And nip those nasty internet habits in the bud.
Only a few weeks ago, in the midst of working at home thanks to the pandemic, the thought popped into my head that the jobs both myself and my boyfriend have didn’t exist when we were born. And what we have to thank for that is the internet, the wonderful world wide web that we often take for granted. It allows us to find a gorgeous recipe to cook for date night, lets us order an equally delicious (or even more so) pair of studded, open-toed sandals that we reached for all summer long, and is the main source of income for many, many people around the world. On top of that, it allows us to educate ourselves more and more each day, discover new places and even strike up friendships and relationships that may never have happened if it weren’t for a bit of screen time.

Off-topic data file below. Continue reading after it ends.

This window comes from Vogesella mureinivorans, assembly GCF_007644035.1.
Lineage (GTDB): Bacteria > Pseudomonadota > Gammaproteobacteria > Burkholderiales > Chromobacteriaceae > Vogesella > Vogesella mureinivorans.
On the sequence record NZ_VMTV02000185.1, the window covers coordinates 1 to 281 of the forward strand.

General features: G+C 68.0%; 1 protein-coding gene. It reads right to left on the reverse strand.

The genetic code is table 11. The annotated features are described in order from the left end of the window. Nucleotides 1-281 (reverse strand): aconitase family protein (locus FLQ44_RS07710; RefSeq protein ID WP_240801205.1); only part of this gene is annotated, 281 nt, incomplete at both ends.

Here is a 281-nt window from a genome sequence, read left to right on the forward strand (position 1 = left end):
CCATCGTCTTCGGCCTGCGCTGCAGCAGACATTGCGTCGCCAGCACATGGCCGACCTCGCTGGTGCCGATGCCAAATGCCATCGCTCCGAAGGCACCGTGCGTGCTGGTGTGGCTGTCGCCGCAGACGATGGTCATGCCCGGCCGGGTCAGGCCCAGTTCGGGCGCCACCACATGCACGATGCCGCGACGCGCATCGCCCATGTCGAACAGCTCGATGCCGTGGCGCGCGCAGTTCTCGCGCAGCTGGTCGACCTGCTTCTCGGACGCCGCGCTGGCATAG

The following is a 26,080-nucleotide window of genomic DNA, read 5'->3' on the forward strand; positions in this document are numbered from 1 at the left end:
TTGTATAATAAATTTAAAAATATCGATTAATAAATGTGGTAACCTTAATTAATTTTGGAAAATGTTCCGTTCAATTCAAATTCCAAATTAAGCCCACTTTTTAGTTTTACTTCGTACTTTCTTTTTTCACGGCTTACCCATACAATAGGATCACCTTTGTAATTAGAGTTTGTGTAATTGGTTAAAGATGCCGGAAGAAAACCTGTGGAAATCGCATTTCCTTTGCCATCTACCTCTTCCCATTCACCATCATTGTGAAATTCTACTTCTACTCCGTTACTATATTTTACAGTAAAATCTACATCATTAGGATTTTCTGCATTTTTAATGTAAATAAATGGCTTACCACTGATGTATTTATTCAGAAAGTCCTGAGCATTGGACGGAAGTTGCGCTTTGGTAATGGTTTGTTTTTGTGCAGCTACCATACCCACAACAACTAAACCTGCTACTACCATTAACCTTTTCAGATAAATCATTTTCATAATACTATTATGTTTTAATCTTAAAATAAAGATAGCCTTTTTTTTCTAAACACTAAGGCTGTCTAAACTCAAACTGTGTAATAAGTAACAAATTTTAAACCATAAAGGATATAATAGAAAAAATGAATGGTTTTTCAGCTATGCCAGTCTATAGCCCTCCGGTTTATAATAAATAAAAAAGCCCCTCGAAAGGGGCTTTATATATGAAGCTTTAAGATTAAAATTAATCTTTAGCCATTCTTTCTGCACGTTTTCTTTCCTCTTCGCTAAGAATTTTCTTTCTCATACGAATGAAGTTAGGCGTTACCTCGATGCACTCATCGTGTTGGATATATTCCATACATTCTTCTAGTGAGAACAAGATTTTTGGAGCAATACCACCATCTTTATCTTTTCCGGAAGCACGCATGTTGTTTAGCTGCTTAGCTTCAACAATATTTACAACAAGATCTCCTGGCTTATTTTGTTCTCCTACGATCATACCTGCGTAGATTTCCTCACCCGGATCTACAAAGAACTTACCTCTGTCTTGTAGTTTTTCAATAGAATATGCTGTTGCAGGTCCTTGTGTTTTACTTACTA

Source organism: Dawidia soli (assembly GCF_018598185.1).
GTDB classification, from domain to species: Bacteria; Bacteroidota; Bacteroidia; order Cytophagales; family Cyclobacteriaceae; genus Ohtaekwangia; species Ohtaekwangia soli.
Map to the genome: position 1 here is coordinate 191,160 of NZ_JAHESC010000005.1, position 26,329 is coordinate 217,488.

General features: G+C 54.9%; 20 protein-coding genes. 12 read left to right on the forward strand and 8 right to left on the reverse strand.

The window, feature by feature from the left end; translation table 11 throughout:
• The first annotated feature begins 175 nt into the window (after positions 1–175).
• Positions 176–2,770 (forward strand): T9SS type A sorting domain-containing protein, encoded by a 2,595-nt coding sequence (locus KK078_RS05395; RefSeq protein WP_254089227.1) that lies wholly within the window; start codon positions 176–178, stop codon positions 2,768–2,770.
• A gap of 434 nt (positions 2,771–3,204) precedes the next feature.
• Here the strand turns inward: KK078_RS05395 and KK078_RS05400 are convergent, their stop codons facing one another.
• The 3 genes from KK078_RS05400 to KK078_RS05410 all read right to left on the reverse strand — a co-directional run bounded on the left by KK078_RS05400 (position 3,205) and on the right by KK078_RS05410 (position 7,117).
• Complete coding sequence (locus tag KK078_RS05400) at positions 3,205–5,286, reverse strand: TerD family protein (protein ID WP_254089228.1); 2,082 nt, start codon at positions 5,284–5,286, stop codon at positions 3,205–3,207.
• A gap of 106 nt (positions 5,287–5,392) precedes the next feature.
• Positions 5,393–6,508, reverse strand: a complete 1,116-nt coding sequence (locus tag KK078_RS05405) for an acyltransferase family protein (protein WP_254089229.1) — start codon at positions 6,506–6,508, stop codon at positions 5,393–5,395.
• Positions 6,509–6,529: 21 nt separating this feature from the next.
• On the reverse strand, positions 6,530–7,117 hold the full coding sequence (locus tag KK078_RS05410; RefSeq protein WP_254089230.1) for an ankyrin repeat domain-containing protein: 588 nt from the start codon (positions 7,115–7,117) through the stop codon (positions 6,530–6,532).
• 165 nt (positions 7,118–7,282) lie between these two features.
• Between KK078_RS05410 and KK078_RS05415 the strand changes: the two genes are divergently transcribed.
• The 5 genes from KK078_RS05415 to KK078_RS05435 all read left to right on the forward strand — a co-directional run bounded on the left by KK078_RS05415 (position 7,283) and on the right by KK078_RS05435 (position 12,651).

But, along with all of these fabulous things, the internet can be a dark, negative, and very upsetting place. One thing that we could all do with is less negativity in our lives, but without putting ourselves in a bubble, away from everything that’s actually happening in the world around us.
We all know the results of spending time with a negative person. You know them, the kind that always finds the worst parts of a situation, who focuses on the worst parts of our daily lives, whose glass is basically almost empty, rather than half full.
Frankly, they’re exhausting, and their negative feelings can spread as easily as real butter on warm toast.
So while we know the effects they can have on you when you spend time with them in real life, it’s safe to assume that the same goes for ‘spending time’ with them online.